Mayors emphasize unity during meetings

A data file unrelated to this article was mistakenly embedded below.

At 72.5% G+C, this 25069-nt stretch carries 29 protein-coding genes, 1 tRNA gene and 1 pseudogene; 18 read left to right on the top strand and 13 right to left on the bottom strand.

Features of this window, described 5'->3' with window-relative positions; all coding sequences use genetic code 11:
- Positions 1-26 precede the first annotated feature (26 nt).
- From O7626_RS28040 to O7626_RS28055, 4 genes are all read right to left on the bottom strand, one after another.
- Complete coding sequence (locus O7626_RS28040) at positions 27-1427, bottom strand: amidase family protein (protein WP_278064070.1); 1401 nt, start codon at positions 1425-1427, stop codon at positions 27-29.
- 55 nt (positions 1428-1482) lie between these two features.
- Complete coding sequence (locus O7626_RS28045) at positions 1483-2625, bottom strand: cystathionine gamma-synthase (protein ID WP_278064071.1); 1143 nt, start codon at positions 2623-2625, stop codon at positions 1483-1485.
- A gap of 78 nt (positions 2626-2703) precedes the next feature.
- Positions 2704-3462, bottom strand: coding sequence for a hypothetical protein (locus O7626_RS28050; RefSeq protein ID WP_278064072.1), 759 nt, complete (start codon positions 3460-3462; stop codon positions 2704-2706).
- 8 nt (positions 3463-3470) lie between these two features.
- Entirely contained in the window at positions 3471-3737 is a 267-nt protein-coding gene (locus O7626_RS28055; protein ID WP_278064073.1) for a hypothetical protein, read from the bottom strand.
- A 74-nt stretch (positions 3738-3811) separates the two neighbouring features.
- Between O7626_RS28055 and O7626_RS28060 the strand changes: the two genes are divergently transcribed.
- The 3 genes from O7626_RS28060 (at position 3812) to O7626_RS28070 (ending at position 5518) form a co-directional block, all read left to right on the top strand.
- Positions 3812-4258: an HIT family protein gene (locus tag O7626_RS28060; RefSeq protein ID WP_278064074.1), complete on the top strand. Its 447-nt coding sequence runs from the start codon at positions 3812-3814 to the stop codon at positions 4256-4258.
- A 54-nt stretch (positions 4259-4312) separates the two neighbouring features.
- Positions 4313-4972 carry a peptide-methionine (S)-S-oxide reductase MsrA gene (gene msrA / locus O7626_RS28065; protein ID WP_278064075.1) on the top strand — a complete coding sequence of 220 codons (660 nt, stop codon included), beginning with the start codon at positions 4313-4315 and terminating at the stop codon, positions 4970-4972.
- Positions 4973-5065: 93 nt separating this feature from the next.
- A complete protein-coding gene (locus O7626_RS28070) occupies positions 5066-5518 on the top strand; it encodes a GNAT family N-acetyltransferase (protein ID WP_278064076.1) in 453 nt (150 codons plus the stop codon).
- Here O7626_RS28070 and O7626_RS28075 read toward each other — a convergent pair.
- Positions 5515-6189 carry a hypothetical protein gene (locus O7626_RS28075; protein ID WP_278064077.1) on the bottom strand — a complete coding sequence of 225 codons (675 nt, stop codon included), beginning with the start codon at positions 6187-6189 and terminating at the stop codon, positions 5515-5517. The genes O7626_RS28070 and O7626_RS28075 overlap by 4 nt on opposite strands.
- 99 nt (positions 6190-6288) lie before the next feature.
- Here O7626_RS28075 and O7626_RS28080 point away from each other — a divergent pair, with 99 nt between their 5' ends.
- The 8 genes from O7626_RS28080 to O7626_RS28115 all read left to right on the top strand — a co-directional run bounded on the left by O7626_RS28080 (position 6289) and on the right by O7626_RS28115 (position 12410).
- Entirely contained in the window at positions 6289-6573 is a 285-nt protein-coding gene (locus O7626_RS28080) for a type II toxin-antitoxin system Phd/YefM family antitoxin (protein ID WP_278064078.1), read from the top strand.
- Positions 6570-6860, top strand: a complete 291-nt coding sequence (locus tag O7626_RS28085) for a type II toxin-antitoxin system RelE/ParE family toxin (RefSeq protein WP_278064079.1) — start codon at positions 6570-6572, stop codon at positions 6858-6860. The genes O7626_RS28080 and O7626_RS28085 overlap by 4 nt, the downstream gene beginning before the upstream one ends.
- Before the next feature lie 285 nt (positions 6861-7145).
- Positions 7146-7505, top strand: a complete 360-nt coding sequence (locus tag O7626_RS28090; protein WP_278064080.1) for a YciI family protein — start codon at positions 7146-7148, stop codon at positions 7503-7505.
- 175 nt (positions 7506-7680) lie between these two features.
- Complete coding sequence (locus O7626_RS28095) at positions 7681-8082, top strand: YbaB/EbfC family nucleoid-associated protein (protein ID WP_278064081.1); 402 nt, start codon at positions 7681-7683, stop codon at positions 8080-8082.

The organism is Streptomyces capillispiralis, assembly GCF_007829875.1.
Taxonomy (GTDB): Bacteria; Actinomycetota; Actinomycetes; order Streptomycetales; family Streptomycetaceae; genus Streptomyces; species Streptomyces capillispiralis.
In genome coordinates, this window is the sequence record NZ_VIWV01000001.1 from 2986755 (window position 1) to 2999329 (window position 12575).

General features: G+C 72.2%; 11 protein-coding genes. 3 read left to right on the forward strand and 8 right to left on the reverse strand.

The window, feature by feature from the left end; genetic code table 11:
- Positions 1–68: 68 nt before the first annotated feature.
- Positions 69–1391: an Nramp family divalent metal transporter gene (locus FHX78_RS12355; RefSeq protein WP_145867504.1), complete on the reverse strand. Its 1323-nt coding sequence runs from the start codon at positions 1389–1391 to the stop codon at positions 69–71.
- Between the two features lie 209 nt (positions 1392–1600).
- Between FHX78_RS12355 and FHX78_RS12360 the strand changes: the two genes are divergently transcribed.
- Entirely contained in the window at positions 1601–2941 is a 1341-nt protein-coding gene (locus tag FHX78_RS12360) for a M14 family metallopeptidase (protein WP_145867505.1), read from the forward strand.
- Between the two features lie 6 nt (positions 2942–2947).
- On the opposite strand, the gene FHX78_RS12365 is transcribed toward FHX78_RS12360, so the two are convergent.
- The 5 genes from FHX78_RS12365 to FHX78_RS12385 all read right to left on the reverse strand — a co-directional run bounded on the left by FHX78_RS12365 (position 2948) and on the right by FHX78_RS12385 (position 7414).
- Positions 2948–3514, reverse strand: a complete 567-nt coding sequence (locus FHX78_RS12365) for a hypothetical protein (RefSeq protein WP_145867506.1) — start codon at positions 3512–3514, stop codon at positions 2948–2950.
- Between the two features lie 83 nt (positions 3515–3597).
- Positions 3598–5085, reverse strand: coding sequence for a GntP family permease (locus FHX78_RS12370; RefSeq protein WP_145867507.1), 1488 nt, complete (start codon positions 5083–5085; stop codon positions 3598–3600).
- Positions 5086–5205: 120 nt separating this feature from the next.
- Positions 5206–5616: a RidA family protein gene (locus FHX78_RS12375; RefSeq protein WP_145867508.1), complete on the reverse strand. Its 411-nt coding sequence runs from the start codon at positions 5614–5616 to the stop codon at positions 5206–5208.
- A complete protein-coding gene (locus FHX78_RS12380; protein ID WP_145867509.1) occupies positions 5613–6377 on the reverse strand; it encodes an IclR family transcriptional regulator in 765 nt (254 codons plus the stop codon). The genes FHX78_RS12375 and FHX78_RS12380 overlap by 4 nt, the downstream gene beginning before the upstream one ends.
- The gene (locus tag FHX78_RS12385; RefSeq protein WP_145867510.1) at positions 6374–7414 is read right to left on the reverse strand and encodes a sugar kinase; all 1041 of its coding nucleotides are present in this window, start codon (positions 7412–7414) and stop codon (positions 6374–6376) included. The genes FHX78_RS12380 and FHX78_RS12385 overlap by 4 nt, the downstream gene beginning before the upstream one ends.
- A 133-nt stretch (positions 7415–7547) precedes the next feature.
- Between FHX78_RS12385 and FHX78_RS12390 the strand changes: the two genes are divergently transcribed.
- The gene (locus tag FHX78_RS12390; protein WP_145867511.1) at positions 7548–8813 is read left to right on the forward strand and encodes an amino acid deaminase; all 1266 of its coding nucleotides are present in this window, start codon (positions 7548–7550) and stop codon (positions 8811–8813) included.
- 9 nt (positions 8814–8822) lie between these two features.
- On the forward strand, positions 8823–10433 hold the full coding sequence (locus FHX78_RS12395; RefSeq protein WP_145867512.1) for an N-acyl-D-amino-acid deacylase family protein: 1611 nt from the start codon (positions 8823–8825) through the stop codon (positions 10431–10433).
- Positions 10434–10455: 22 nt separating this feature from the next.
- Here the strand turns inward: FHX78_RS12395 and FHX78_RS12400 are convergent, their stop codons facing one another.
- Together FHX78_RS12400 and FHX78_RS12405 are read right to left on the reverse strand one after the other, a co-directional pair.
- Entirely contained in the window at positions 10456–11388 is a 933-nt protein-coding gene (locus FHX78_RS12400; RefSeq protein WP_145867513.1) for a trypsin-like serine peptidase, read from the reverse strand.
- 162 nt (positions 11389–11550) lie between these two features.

Aspen and Rifle appear to be as well-matched as caviar and Pabst Blue Ribbon. Carbondale and Snowmass Village have about as much in common as Yellowstone and Disneyland.Nevertheless, mayors from throughout the Roaring Fork and Colorado River valleys have been meeting informally over the past few months to compare notes on problems and seek ideas on solutions.”It’s become apparent that all of the mayors see the necessity to grapple with regional issues, share experiences and so forth,” said Carbondale Mayor Michael Hassig. “We share more issues and challenges than we thought.”The participating mayors come from Aspen, Snowmass Village, Basalt, Carbondale, Glenwood Springs, New Castle, Silt and Rifle.Colin Laird, director of Healthy Mountain Communities, a nonprofit that promotes planning and civics in both valleys, helped bring the mayors together earlier this year, according to Hassig. Now they meet about every four to six weeks.Hassig said he doubts the meetings will ever rise above informal status. There is no special agenda the group is pursuing, he said. However, when opportunity presents itself, the mayors will work together.The first visible opportunity popped up Wednesday night when a state task force pondering the fate of roadless areas in the White River National Forest held a hearing in Glenwood Springs.Each of the towns from Aspen to Silt had already passed a resolution urging the preservation of all 640,000 acres of designated roadless areas in the White River National Forest. (Rifle passed the resolution on the same evening the task force convened.) The mayors felt the significance of the unity would be more apparent if the towns spoke as one rather than individually. Hassig represented them at the task force hearing. The towns don’t want roadless areas to open for activities such as gas drilling and logging, he said.The resolution of each town touted the value of roadless areas in boosting the tourism economy, adding to the quality of life for residents and offering solitude.Hassig was uncertain if and how the mayor’s confab will come to play again in a regional policy debate. As real estate prices continue to climb and affordable housing is harder to find, towns might look at the successes and failures of Aspen’s affordable housing program to help steer their direction, he suggested.Just don’t expect anything too crazy from the informal gatherings. Rifle won’t suddenly adopt tofu as its food of choice; Aspen won’t embrace Wal-Mart. The mayors are sharing experiences but definitely holding onto their different, diverse political beliefs, Hassig said.”[Silt Mayor] Dave Moore’s politics aren’t the same as [Aspen Mayor] Helen Klanderud’s,” Hassig said.Scott Condon’s e-mail address is firstname.lastname@example.org.
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